Tag Archives: Light House

Beyond the Pew Part 1

There are people in the world so hungry that God cannot appear to them except in the form of bread.-Gandi

At the feeding of the four and five thousands, in the upper room at passover and the beach at breakfast time. Jesus illustrated who God was by meeting their physical needs. As they received from God they consumed more than nutrients for life, but a spiritual awareness of who God was that would possibly lead to a deeper spiritual awakening.

The redundant crypt of the church…might be the saving grace for these despairing people.

Rev D. Robbins- quote from the book Entertaining More Angels-

So in Leeds in the 1930s the Revd Don Robins, at that time priest of St Georges, in response to the poverty he saw. Opened up the crypt, a place for the dead to be buried and instead turned it into a place to offer a life line for people, and so began a story of resurrection that out of the tomb new life could be offered. That story has continued today, with the church crypt and community working in tandem. This is a story of the church on the margins, of meeting the needs in practical and spiritual ways, underpinned by the love of Christ.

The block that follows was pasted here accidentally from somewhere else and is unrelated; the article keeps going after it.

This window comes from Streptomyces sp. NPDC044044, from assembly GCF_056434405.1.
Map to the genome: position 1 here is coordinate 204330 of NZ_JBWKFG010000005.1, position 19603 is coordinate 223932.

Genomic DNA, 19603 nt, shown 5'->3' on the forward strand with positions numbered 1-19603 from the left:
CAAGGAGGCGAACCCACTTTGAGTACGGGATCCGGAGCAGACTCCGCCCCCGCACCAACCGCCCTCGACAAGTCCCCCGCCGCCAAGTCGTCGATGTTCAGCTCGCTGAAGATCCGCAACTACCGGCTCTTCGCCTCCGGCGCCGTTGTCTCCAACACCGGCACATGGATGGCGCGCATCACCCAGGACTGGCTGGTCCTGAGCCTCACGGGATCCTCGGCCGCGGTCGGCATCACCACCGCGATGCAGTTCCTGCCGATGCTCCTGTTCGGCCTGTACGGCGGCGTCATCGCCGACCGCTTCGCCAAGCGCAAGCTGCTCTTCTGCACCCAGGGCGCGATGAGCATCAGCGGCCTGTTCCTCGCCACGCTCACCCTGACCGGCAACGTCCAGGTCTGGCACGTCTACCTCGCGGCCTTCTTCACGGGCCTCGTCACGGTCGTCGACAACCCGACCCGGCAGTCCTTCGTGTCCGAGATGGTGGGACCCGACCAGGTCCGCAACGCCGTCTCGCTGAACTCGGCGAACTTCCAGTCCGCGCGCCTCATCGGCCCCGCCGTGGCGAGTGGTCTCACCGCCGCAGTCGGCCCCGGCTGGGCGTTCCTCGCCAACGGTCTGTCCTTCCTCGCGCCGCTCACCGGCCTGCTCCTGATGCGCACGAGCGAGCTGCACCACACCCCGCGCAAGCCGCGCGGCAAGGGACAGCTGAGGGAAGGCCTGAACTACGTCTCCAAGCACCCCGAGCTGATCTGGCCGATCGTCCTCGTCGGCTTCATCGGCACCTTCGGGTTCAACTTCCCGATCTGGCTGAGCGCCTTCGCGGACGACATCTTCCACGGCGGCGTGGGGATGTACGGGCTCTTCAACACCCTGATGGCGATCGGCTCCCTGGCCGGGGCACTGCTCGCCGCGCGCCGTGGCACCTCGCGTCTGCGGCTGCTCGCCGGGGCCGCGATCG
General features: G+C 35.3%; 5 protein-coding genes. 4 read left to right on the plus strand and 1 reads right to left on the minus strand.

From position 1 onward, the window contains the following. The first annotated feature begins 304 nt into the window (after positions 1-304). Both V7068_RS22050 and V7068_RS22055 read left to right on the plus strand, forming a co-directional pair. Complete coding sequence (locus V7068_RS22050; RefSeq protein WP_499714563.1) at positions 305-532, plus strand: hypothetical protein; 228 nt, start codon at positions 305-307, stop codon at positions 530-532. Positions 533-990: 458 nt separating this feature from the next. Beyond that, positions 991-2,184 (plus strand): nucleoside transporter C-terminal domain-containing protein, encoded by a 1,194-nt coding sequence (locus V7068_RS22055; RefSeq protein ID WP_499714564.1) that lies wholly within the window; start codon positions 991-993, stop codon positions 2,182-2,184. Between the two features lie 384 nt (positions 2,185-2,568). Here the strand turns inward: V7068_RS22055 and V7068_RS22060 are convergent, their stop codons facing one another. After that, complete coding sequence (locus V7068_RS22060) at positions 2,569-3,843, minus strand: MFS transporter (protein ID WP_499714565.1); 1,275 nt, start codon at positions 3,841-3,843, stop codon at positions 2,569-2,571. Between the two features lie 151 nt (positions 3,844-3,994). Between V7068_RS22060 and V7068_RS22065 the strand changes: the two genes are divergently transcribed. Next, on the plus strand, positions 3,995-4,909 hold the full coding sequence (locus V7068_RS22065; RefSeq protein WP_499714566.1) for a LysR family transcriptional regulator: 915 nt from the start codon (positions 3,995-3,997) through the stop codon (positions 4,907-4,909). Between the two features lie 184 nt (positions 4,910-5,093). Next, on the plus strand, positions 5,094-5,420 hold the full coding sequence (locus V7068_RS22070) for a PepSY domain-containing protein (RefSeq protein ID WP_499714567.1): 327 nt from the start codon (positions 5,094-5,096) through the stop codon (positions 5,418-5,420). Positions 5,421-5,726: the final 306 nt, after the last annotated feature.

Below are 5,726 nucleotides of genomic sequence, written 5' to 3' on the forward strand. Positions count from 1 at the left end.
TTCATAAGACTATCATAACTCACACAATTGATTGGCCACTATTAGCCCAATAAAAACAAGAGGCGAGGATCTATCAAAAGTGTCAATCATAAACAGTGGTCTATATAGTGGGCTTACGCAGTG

For I was hungry and you gave me something to eat, I was thirsty and you gave me something to drink, I was a stranger and you invited me in,  I needed clothes and you clothed me, I was sick and you looked after me, I was in prison and you came to visit me.’

Matthew 25:31-46

Fast forward to 2013 and the inception of the light house offering a church service to the community that had grown up around the crypt. The Rev Jon Swales continues to lead that team, in their ministering to the needs of the community around St Georges, to those for whom life circumstances had become difficult.

In 2013 realised that the ordinary church wasn’t speaking to many of our friends here.

Rev Roger Quick- Chaplin to the Homeless- excerpt from Entertaining More Angels

The Light House offers lunch bible study, worship, fellowship, education, trips and above all hope. Rooted not in the shifting sand of life but the solid rock of a more eternal perspective. This hope is one that is lived out, on the rough edges of life, where deeds speak louder than words, actions hold greater authenticity than sound bites. A place where trust is won, respect is forged in the fires of struggle. Any other hope not seasoned, tested, lived out, would fall on deaf ears, be discarded like a disused cardboard coffee cup.

See Beyond the Pew Part 2

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